# Test if multiple random variables have the same mean

I am given an estimate of the mean and the variance of the estimated mean to 5 normally distributed random variables. I need to test if all 5 variables have the same mean.

When I look for an answer online I’m led to a single-sample ANOVA, but I cannot implement the ANOVA, because I don’t have sample data. I’ve thought about generating a sample that has the same mean and variance I’ve been given, but then it is unclear to me what to choose as the sample size; I could have a near infinite sample size and I don’t know how that affects the ANOVA calculations.

What I have done is calculate the pair wise difference distribution between all means and determined if this difference was some alpha value away from zero.

Does anyone know a test that compares multiple means simultaneously and that doesn’t require sample data?

• The answer is ANOVA. "Analysis of variance" means literally that: to compare the variance between the group means to the pooled estimate of within-group variance. Your summary statistics nearly get you there--and they will get you all the way there if you also have the counts of each group. If you don't have the counts then you will need to make some assumptions and approximations. – whuber Nov 10 '17 at 15:39
• Just look up ANOVA with "summary statistics". For example, this link is quite accessible. – Antoni Parellada Nov 10 '17 at 15:48

The one-way ANOVA calculated from summary statistics, can be followed with an example (in R). We can look at differences in sepal length between three species of Iris, comparing the output of the "manual" code with the built-in output for the ANOVA table.

We are looking at these differences:

The SUMMARY STATISTICS (including the number of specimens) are as follows:

# Number of specimens per species:
(n           = tapply(iris$Sepal.Length, iris$Species, length))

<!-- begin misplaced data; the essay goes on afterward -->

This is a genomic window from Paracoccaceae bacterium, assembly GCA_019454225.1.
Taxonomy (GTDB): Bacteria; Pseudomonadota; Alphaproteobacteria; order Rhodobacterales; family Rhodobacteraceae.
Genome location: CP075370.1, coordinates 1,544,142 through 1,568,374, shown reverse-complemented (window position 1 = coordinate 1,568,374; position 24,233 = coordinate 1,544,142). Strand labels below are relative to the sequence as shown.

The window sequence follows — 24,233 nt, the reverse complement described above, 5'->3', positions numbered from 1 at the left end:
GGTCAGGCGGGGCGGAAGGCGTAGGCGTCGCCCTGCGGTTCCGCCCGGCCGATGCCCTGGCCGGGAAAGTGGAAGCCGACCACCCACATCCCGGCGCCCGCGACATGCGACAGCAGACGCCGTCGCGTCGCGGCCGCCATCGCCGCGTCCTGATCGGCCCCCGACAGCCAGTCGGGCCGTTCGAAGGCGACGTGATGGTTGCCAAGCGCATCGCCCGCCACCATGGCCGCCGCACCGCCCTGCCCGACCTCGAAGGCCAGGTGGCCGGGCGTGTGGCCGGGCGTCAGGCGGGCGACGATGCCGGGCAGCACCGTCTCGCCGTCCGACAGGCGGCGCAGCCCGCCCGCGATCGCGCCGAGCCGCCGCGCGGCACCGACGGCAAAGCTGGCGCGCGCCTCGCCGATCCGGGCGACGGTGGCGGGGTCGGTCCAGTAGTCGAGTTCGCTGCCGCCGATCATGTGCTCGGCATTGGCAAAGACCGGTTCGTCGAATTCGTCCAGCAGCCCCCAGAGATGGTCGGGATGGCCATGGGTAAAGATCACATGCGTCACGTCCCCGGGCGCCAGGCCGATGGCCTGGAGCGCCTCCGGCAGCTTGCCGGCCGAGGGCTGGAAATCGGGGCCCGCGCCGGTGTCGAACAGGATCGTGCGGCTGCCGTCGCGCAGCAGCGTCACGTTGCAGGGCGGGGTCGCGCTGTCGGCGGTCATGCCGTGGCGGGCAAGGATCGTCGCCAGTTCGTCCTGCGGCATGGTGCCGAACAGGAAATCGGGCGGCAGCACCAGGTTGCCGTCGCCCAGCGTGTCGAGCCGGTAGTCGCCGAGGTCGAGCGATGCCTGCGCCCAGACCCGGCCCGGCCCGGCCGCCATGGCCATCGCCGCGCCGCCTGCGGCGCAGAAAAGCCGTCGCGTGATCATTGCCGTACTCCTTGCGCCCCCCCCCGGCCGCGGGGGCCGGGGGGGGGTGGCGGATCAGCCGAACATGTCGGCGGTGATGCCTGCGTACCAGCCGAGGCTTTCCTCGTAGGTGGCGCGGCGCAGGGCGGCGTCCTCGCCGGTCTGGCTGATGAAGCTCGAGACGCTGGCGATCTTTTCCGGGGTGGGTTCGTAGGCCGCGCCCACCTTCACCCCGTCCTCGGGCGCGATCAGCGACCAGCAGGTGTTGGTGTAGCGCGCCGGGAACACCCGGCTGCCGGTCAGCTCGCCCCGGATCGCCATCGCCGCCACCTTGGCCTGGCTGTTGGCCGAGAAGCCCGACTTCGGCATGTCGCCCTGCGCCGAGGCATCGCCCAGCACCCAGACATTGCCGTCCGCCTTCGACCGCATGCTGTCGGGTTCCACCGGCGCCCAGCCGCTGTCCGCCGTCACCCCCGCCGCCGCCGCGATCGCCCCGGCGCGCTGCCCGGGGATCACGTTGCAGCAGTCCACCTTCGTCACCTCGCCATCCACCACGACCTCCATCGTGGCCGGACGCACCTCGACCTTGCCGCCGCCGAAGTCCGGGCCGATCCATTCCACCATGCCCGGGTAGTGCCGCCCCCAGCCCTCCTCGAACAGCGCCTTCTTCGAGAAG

#    setosa versicolor  virginica
#        50         50         50
# Mean sepal length for each species:
(group_means = tapply(iris$Sepal.Length, iris$Species, mean))
#    setosa versicolor  virginica
#     5.006      5.936      6.588
# Sample variance of the sepal length for each species:
(group_var   = tapply(iris$Sepal.Length, iris$Species, var))
#    setosa versicolor  virginica
#    0.1242490  0.2664327  0.4043429


Now, working with these summary statistics we can calculate...

The variability between groups:

# First we need to calculate the overall mean:
grand_mean  = sum(n * group_means) / sum(n)
#... to calculate the sum of square differences between groups:
(SS_between  = sum(n * (group_means - grand_mean)^2))
# [1] 63.21213
# with the corresponding degrees of freedom:
(df_between  = length(unique(iris$Species)) - 1) # [1] 2 # and the mean square error: (MS_between = SS_between / df_between) # [1] 31.60607  Now we can calculate the variability within groups: It's worth at this point remembering that the sample variance is calculated as$s^2=\frac{\sum (x_i - \bar x )^2}{n-1}$so that the$\displaystyle \text{SS}_{\text{within groups}}= \sum_{\text{groups}}(n-1) s^2.$# We obtained the sum of squares within adding the numerators of the var's): (SS_within = sum((n - 1) * group_var)) # [1] 38.9562 # And calculate the degrees of freedom: (df_within = sum(n - 1)) # [1] 147 # And the mean squared error: (MS_within = SS_within / df_within) # [1] 0.2650082  We calculate the F value and the p value as: # The ratio of mean squared errors: (F_value = MS_between / MS_within) # [1] 119.2645 # and the corresponding probability: (p_value = pf(F_value, df_between, df_within, lower.tail = F)) # [1] 1.669669e-31  Now we can compare these values to the output in R using the original dataset: > anova(lm(iris$Sepal.Length ~ iris$Species)) Analysis of Variance Table Response: iris$Sepal.Length